On Feb. 24, the Deseret News demoted two editors, reportedly for their resistance to pulling or editing stories about controversial topics—including Proposition 8 and gay rights—to be more “acceptable” to LDS readers.
According to reports from Tribune blogger Glen Warchol, assistant managing news editor Chuck Gates and business editor Julianne Basinger were demoted to the post of “special writer” and copy editor, respectively.
Deseret News state government editor Josh Loftin told KCPW host Jeff Robinson that Joe Cannon, the paper’s Editor in Chief, had enacted a policy several months ago to slant or pull controversial stories for “financial reasons, not political reasons.” LDS Church leadership, he added, had no part in his decision.
“Basically, he believes the Mormon reader wants news that is sensitive to their beliefs, and if it is not through a Mormon filter necessarily, it’s definitely written with the Mormon reader in mind,” he said. “It only applies to a small, but significant, portion of the news we cover.”
This portion, said Loftin, included such hot button topics as gay rights, Proposition 8 and state liquor laws. The changes, he added, could come in the form of comments (for stories on liquor laws) on how to “rephrase the church’s position on these things—their often cryptic position” to actually not running a story “because it as not written with the proper tone.”
“Or as in the case of Proposition 8 [not running a story] because it [reported on] accusations or criticism of the LDS Church’s stance on that,” he said.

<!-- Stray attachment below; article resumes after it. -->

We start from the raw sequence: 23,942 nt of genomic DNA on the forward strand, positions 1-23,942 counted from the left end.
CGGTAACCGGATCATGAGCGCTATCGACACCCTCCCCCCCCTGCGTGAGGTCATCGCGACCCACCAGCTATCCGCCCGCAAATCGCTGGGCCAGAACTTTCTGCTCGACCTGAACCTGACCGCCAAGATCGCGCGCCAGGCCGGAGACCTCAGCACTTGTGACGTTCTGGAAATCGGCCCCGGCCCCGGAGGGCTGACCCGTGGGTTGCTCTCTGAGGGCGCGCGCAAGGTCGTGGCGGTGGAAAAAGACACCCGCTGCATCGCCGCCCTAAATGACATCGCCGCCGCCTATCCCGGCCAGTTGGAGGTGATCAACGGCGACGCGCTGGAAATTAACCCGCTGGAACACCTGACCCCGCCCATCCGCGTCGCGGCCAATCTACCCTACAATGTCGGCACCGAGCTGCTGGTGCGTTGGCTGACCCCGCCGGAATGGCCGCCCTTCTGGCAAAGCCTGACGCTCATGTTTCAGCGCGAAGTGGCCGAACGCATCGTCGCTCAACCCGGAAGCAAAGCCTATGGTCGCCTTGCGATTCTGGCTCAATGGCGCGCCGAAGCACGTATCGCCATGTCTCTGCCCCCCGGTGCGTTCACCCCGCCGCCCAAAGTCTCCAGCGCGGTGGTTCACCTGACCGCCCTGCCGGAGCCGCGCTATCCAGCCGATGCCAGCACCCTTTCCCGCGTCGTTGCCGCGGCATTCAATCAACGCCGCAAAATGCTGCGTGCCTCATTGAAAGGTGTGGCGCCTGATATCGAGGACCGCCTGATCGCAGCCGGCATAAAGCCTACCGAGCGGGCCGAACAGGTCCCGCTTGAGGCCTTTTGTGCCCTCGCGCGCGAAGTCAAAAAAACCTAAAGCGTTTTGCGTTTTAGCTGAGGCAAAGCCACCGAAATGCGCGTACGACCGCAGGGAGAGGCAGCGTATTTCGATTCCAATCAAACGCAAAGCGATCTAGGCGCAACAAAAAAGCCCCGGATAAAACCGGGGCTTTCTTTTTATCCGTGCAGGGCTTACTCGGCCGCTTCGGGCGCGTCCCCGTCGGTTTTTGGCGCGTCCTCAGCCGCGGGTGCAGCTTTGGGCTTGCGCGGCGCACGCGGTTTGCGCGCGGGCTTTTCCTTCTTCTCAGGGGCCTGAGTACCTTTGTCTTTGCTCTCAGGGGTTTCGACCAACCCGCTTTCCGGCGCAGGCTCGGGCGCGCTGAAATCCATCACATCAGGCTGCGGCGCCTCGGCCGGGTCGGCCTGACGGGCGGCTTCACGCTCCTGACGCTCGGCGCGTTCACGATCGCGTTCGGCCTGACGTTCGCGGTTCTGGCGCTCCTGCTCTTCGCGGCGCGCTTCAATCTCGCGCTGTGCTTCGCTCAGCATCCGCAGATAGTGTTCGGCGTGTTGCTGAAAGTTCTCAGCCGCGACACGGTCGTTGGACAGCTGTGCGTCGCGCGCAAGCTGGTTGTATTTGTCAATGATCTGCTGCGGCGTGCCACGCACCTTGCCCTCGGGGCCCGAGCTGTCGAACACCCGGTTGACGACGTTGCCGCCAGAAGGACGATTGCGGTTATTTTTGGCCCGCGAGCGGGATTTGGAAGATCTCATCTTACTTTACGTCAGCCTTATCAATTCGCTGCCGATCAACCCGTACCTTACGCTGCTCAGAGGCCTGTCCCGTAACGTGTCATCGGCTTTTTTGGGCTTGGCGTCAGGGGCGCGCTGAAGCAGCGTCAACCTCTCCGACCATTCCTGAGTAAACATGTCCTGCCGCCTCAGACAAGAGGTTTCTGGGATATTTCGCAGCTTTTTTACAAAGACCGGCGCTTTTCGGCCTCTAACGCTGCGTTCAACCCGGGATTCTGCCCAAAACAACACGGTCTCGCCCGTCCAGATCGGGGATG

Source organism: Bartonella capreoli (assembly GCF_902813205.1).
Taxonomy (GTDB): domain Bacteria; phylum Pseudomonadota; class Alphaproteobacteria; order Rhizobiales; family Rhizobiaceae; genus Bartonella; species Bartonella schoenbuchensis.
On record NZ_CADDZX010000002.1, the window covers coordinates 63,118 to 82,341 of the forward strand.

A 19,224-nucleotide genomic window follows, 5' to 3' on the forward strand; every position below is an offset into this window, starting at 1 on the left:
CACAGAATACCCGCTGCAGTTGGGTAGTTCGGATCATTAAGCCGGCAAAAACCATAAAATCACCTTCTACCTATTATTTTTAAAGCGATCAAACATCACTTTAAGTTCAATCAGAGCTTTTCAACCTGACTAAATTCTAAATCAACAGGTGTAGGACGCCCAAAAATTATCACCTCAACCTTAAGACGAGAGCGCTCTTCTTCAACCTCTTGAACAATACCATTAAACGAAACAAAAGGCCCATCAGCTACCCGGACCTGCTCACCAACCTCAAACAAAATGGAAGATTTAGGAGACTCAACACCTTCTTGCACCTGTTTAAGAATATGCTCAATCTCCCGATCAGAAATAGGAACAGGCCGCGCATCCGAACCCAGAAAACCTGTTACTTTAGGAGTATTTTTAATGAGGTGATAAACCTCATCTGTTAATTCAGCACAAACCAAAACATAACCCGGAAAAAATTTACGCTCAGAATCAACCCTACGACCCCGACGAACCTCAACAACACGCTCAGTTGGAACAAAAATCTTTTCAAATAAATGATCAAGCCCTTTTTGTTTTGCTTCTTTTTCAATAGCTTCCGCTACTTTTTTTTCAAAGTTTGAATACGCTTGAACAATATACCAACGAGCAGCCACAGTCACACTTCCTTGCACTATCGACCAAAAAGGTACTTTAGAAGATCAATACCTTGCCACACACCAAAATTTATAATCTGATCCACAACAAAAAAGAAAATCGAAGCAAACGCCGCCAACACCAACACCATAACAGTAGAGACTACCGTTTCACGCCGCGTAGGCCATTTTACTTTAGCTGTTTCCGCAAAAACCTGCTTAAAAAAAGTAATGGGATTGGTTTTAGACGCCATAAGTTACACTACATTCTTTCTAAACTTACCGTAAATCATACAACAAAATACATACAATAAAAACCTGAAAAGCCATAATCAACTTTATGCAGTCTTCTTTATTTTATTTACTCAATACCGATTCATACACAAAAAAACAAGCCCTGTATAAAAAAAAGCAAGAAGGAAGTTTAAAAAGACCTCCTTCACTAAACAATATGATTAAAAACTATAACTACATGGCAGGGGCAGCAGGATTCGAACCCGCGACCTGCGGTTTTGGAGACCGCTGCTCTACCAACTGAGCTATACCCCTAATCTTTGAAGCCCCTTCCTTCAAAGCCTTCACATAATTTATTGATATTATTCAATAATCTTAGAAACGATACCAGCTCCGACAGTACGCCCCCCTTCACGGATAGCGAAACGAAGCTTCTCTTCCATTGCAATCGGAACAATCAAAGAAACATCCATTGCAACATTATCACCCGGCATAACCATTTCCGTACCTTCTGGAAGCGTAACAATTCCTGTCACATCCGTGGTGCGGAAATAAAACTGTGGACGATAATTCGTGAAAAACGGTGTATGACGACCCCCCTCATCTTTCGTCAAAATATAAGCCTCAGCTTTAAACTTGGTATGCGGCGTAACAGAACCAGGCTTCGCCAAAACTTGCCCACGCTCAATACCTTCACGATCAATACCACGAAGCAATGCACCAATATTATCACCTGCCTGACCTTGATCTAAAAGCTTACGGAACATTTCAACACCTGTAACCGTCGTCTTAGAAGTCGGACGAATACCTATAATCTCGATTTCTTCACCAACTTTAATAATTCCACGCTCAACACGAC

Loftin told Robinson that he did not doubt that Cannon was acting strictly to keep the newspaper financially viable in a time when newspapers across the country are facing financial hardship.
“He honestly believes this is the way to save the newspaper,” he said. “But in doing so, he has made the decision that saving the newspaper means sacrificing the value of the newspaper.”
Cannon’s take over of the paper in 2006 stirred controversy because of his past as a former Republican state party chairman and lobbyist and his lack of any newspaper experience.
When asked how the Deseret News’ staff had responded to these policies, Loftin said there had been “significant battles with Joe Cannon … about journalistic ethics and standards.” And when the announcement of the editors’ demotions hit the news office, Loftin’s government reporters and political editor Bob Bernick decided to pull their bylines — the information identifying the writer of an article — from their stories. The bylines were replaced with “By Deseret News Staff.”
“We decided as a show of support for Chuck and Julianne, as well as a protest of the decision [to demote them],” said Loftin.
He noted that reporters were not punished for the move.
Although the paper is owned by the LDS Church, the Deseret News has long been regarded by many as an unbiased daily newspaper. And Loftin said he was sad to see that changing.
“I think we were carving out our inches as the best daily newspaper in the city, and that is being undone to become the best Mormon newspaper in the city,” he said.
“We all have the goal of making it a respectable newspaper … and part of that is reporting news that maybe isn’t something Mormon readers necessarily want to see or read, but it’s probably important that they do,” he added.
The Gay & Lesbian Alliance Against Defamation said that Cannon’s policies could harm the paper in the long run.
“In a move that could lead to the stifling of fair, accurate and inclusive coverage of LGBT and other issues, the Deseret News runs the risk of abandoning basic journalistic standards necessary to remain recognizable as a credible media source,” wrote Western Media Field Strategist Adam Bass on the organization’s blog.